There are fears that 'personal genomics' will develop as a tool for the rich and famous, rather than for the benefit of humanity at large, according to a news article in the journal Nature. At a recent scientific meeting, 454 Life Sciences, a US based sequencing technology company, reported that it has sequenced the entire genome of DNA pioneer James Watson. Geneticist Craig Venter is also reported to have sequenced his own genome, and says he has submitted it to the database Genbank prior to publication later this year.
The 'race' to sequence individual human genomes stepped up a gear last year, when the US Archon X Prize Foundation offered a $10m prize for the first company to sequence 100 human genomes in 10 days. It is hoped that the sequencing of individual human genomes will lead to a new age of personalised medicine; where prevention, diagnosis and treatment are tailored to the individual's unique genetic code. Initially, however, people will not learn much from the sequencing of their genome. Scientists are just beginning to interpret genetic information and currently know the genetic signature of very few diseases. The hope is however, that once sequencing the human genome becomes quick and affordable, the analysis of massive amounts of genetic data will facilitate greater understanding of how our genetic makeup influences our health.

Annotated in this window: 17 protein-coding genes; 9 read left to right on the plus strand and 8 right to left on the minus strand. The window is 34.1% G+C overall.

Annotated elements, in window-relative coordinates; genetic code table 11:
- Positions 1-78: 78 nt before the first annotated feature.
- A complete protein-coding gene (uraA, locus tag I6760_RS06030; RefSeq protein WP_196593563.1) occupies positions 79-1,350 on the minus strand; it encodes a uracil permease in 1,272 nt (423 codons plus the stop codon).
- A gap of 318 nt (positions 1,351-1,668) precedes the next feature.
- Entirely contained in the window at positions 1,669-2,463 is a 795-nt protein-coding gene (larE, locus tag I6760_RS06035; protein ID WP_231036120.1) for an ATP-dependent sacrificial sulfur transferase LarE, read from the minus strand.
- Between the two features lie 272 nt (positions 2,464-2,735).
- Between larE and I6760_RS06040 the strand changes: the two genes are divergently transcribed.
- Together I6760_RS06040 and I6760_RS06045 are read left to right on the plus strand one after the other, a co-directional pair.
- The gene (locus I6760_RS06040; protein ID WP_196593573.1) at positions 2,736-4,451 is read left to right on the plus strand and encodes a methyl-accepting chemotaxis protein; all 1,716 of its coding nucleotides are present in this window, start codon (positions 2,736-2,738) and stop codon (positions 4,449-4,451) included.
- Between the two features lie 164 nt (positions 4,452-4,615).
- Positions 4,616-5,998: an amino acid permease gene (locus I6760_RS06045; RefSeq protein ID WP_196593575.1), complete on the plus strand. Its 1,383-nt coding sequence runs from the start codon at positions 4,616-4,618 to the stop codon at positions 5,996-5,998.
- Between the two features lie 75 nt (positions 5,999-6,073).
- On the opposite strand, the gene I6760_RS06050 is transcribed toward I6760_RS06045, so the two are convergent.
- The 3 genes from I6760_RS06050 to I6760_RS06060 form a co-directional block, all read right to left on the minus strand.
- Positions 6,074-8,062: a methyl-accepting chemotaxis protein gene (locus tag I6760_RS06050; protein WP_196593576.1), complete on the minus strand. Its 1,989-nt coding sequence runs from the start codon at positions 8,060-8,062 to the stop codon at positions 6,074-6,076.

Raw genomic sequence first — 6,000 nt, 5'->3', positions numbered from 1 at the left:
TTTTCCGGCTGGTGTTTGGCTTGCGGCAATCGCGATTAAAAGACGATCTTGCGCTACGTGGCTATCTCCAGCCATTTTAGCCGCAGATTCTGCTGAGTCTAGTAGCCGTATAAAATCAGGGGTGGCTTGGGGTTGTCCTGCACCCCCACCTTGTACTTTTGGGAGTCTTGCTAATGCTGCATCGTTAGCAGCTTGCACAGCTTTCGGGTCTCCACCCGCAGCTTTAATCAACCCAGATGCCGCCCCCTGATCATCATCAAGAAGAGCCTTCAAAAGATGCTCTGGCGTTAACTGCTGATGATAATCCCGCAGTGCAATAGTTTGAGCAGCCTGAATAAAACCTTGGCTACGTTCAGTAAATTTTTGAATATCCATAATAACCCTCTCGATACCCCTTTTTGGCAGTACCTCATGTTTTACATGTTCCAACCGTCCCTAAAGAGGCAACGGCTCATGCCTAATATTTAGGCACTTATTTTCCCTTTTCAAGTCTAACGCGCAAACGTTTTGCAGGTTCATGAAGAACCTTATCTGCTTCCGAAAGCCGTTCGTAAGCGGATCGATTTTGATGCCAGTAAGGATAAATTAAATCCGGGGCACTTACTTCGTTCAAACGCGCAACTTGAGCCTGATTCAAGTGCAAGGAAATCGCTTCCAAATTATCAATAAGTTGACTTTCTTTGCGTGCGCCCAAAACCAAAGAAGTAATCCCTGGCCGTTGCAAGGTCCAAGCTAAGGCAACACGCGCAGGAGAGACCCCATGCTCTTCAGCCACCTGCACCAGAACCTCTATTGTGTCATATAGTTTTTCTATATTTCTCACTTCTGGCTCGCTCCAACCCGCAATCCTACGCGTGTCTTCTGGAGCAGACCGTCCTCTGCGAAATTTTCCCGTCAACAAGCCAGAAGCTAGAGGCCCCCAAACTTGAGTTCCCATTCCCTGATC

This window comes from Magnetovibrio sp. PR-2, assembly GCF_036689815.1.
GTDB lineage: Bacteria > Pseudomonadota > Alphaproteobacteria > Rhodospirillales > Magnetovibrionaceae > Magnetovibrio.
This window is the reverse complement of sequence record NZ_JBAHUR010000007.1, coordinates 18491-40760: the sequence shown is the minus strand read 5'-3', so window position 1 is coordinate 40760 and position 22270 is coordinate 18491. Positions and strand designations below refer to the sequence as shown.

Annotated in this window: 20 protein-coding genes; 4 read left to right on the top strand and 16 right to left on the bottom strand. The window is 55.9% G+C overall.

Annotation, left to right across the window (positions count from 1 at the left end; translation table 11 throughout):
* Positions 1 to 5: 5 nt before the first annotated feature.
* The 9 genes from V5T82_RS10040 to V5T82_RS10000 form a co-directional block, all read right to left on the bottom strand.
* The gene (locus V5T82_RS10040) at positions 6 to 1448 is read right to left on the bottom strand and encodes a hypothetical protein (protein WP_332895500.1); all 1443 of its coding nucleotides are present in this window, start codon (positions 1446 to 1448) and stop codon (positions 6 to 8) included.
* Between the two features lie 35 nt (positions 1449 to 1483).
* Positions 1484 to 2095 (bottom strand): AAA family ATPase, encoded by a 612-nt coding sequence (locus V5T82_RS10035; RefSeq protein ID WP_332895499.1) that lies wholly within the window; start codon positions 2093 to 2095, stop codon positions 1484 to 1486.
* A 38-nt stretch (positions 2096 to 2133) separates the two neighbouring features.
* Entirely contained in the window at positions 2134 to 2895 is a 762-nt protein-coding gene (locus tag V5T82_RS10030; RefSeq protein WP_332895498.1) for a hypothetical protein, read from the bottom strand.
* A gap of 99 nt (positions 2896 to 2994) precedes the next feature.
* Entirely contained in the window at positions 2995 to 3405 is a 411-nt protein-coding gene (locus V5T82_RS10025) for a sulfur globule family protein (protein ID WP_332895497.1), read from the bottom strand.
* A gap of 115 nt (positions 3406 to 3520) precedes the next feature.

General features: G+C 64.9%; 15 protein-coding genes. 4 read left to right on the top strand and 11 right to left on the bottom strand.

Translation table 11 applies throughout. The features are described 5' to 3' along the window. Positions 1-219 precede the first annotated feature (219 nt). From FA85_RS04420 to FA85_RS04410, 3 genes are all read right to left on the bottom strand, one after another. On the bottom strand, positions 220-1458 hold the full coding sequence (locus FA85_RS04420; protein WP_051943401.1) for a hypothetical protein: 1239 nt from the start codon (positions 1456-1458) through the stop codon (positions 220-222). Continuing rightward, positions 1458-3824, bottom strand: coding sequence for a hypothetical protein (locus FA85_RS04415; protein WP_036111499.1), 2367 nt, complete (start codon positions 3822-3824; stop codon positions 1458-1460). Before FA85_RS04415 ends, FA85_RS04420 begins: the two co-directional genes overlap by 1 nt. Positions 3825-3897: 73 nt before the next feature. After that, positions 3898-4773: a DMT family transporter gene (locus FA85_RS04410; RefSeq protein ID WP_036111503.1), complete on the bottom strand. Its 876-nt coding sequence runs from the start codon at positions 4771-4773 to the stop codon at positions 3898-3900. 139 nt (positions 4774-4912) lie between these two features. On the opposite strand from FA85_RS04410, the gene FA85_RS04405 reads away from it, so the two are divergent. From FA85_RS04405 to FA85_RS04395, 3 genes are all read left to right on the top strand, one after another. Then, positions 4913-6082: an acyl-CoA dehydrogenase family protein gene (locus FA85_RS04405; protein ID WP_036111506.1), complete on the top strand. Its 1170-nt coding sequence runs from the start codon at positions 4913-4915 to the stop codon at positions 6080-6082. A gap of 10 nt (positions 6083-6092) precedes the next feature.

Some fear that if the first sequenced genomes are of the rich and famous this will send the wrong message to the wider public - that genomics is for the benefit of the very privileged, rather than the general public. Francis Collins, head of the US National Human Genome Research Institute told Nature: 'If all the sequences obtained over the next year or two are done on scientists with strong financial positions, that will send a message quite contrary to what the genome project aimed to achieve'. Others argue that sequencing scientists' genomes first will defuse public anxiety about the potential misuse of genetic information. The review board that approved another sequencing project, run by George Church of Harvard University, is reported in Nature to have said that 'only people with a masters degree in genetics, or the equivalent, should be allowed to volunteer to ensure that they understand the implications'.
A future world in which everyone has access to their unique genetic code raises potential problems around the ownership of and use of genetic information. For example, knowledge of an individual's genetic make up has implications for that person's blood relatives, because it could reveal certain inherited genetic susceptibilities. The decision to know about one's genetic makeup is a very personal decision and some people may not wish to know, for example, that they have genetic predispositions to life-threatening diseases. There are also fears that genetic information could be misused by employers and insurance companies; or that people will start choosing their reproductive partners partly on the basis of their genetic makeup.